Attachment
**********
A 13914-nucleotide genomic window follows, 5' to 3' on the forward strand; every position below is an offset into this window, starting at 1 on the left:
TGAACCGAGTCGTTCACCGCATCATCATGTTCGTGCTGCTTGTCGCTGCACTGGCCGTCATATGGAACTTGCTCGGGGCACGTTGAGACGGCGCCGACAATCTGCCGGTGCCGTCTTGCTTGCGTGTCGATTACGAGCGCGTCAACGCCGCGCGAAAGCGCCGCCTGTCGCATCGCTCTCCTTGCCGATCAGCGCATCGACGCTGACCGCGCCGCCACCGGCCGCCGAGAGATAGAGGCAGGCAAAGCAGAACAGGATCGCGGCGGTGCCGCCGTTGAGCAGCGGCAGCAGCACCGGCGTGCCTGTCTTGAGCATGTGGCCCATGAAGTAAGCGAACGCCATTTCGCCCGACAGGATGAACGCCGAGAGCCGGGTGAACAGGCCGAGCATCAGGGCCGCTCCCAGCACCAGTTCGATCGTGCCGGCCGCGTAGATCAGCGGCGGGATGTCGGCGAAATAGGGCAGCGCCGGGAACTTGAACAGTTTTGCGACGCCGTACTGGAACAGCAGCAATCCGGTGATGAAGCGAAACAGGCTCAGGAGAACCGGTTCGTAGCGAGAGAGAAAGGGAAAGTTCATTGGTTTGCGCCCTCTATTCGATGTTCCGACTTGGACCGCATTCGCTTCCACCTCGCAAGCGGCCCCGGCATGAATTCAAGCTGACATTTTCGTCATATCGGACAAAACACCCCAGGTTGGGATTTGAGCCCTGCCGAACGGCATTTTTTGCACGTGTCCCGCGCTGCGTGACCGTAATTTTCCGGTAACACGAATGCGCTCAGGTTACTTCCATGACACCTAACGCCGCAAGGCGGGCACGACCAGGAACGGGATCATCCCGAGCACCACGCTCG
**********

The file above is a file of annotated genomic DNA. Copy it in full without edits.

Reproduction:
A 13914-nucleotide genomic window follows, 5' to 3' on the forward strand; every position below is an offset into this window, starting at 1 on the left:
TGAACCGAGTCGTTCACCGCATCATCATGTTCGTGCTGCTTGTCGCTGCACTGGCCGTCATATGGAACTTGCTCGGGGCACGTTGAGACGGCGCCGACAATCTGCCGGTGCCGTCTTGCTTGCGTGTCGATTACGAGCGCGTCAACGCCGCGCGAAAGCGCCGCCTGTCGCATCGCTCTCCTTGCCGATCAGCGCATCGACGCTGACCGCGCCGCCACCGGCCGCCGAGAGATAGAGGCAGGCAAAGCAGAACAGGATCGCGGCGGTGCCGCCGTTGAGCAGCGGCAGCAGCACCGGCGTGCCTGTCTTGAGCATGTGGCCCATGAAGTAAGCGAACGCCATTTCGCCCGACAGGATGAACGCCGAGAGCCGGGTGAACAGGCCGAGCATCAGGGCCGCTCCCAGCACCAGTTCGATCGTGCCGGCCGCGTAGATCAGCGGCGGGATGTCGGCGAAATAGGGCAGCGCCGGGAACTTGAACAGTTTTGCGACGCCGTACTGGAACAGCAGCAATCCGGTGATGAAGCGAAACAGGCTCAGGAGAACCGGTTCGTAGCGAGAGAGAAAGGGAAAGTTCATTGGTTTGCGCCCTCTATTCGATGTTCCGACTTGGACCGCATTCGCTTCCACCTCGCAAGCGGCCCCGGCATGAATTCAAGCTGACATTTTCGTCATATCGGACAAAACACCCCAGGTTGGGATTTGAGCCCTGCCGAACGGCATTTTTTGCACGTGTCCCGCGCTGCGTGACCGTAATTTTCCGGTAACACGAATGCGCTCAGGTTACTTCCATGACACCTAACGCCGCAAGGCGGGCACGACCAGGAACGGGATCATCCCGAGCACCACGCTCG